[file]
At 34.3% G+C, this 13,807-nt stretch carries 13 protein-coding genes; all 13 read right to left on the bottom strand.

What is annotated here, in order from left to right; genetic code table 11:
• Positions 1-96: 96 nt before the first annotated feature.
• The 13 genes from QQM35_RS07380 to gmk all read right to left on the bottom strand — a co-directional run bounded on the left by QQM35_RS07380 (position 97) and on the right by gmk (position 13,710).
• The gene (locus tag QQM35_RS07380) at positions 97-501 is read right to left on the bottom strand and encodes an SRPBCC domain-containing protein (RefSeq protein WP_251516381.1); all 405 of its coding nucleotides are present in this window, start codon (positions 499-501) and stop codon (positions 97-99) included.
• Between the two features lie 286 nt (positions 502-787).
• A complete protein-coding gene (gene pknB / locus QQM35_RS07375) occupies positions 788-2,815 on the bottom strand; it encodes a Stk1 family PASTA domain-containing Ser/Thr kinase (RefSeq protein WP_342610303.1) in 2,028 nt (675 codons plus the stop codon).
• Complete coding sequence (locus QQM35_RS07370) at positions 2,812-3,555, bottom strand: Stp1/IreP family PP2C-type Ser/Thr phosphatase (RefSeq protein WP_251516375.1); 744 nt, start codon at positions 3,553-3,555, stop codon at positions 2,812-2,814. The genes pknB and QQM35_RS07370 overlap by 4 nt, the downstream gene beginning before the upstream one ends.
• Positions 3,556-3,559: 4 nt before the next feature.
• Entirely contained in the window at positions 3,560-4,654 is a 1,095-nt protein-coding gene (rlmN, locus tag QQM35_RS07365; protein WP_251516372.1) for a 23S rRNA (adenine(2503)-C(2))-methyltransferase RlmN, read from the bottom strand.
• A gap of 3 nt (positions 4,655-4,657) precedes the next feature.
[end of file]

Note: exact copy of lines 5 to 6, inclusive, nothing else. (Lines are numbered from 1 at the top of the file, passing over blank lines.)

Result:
• The gene (locus tag QQM35_RS07380) at positions 97-501 is read right to left on the bottom strand and encodes an SRPBCC domain-containing protein (RefSeq protein WP_251516381.1); all 405 of its coding nucleotides are present in this window, start codon (positions 499-501) and stop codon (positions 97-99) included.
• Between the two features lie 286 nt (positions 502-787).